Careful Who You Stop For…

August 31, 1947
Baldwin Hills
When electrician Walter Haselbuch saw two men waving red-bulbed flashlights at the intersection of Jefferson Blvd. and Harcourt Ave., he assumed they were police officers, perhaps operating one of the LAPD’s celebrated (and ACLU-defying) crime-stopping blockades. But when he pulled over, the men robbed him of $186 in cash, a $150 watch and a ring valued at $1700.

Suggested listening for prospective flashlight bandits: Waiting for the Electrician Or Someone Like Him (Firesign Theater)

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Kim Cooper

Kim Cooper is the creator of 1947project, the crime-a-day time travel blog that spawned Esotouric’s popular crime bus tours, including The Real Black Dahlia. She is the author of The Kept Girl, the acclaimed historical mystery starring the young Raymond Chandler and the real-life Philip Marlowe, and of The Raymond Chandler Map of Los Angeles. With husband Richard Schave, Kim curates the Salons and forensic science seminars of LAVA- The Los Angeles Visionaries Association. When the third generation Angeleno isn’t combing old newspapers for forgotten scandals, she is a passionate advocate for historic preservation of signage, vernacular architecture and writer’s homes. Kim was for many years the editrix of Scram, a journal of unpopular culture. Her books include Fall in Love For Life, Bubblegum Music is the Naked Truth, Lost in the Grooves and an oral history of Neutral Milk Hotel.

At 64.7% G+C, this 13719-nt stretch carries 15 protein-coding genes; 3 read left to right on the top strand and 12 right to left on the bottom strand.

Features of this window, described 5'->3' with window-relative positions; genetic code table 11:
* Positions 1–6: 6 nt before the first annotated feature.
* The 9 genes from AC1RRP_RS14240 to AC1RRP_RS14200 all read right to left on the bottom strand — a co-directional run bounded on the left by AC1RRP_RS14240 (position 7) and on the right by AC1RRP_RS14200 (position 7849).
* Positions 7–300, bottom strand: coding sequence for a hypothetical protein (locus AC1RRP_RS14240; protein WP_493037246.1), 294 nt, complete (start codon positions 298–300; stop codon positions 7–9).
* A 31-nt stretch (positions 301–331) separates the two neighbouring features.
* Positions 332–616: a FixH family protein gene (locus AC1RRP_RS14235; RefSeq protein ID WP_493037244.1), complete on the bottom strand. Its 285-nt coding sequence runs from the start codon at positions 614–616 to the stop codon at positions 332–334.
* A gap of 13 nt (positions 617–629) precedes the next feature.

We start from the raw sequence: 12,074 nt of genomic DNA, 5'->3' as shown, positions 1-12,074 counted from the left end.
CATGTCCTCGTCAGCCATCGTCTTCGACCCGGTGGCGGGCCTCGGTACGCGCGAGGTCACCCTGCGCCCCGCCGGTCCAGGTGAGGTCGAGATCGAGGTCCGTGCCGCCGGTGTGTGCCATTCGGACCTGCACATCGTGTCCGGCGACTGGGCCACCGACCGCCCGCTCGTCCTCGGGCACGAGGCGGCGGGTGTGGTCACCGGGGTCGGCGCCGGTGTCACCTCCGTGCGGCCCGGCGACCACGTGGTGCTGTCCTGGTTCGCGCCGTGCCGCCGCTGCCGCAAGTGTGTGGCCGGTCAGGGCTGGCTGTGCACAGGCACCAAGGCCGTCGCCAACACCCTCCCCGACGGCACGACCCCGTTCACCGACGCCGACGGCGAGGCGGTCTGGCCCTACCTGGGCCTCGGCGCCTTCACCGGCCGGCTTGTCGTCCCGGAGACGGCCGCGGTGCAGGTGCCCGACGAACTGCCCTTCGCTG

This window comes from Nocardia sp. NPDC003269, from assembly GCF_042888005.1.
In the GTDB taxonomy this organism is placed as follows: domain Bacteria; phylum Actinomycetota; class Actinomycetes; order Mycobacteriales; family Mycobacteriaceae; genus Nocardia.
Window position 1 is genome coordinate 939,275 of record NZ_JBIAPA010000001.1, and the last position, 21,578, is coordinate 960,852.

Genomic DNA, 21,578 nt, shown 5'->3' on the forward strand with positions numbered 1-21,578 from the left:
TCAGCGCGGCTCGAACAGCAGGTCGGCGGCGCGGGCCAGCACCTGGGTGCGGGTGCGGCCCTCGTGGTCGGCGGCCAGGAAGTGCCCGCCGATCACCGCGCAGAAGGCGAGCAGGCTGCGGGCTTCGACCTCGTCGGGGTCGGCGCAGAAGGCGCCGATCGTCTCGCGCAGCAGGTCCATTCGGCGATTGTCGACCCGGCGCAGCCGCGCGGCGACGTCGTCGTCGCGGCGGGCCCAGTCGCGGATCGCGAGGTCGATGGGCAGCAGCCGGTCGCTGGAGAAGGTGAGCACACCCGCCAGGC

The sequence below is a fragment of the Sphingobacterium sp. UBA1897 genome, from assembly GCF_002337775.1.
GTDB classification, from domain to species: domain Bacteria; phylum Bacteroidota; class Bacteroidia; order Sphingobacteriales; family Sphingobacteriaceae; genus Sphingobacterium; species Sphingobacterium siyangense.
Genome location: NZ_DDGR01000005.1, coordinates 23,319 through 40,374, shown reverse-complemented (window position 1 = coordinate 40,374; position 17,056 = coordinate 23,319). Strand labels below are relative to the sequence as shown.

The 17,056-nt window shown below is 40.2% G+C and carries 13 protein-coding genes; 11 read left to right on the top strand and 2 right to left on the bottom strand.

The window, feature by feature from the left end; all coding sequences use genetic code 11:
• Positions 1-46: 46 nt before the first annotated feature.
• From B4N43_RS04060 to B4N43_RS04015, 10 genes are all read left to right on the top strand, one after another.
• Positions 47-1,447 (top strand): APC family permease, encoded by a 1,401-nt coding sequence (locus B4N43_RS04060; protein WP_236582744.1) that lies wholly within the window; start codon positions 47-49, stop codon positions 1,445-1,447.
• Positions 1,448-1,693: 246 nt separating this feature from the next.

One thought on “Careful Who You Stop For…”

  1. Film Depicts
    Tense Drama
    of Palestine

    Youthful Producers
    Brave Dangers to
    Shoot Picture on Spot

    Hollywood producers who decry the lack of strong, dramatic stories for the screen might borrow a leaf from the book of experiences of Herbert Kline, youthful producer, who picks the story ideas for his films straight out of today’s headlines.

    Kline arrived in Hollywood a few weeks ago with a highly dramatic picture, “My Father’s House,â€Â filmed completely in the Holy Land by himself and Meyer Levin, novelist. A little more than a year ago, Kline and Levin decided Palestine would be headline news for some time to come and would furnish excellent material for an exciting film.

    To them the thought was father to the project. With Floyd Crosby, cameraman, and David Scot, sound engineer, they journeyed to the historical and classical name places of the Bible, from Dan to Beersheba and made their film against these ancient backgrounds.

    Difficulties Met

    Once in Palestine, Levin, who wrote the original screenplay, proceeded to create a story that told of the search of a refugee Polish boy for his family and took the company to every far corner of the Holy Land.

    The trials and hardships of making a movie under civil war conditions would have daunted less hardy spirits. Their equipment was badly damaged, for example, when the King David Hotel was blown up by terrorists and their office was a bare 30 yards distant.

    Production was again held up on the film when the only truck the producers possessed was stolen along with their driver and used by the Palestine underground to kidnap British officers in Jerusalem. Arab terrorists refused for weeks to permit them to shoot street scenes in the Holy City and when it was finally accomplished it was done with the speed of a commando raid to avoid attacks from the hostile Arabs.

    Kline has built a career upon such hard-to-film movies of social import. He shot “Heart of Spainâ€Â in the Spanish civil war, “Crisisâ€Â during Czechoslovakia’s tragic days in 1937 and “Lights Out in Europe” (to a James Hilton script) as Poland fell to the Nazis. John Steinbeck provided the script for Kline’s Mexican film, “Forgotten Village.â€Â

    –Herbert Kline died in Los Angeles in 1999.

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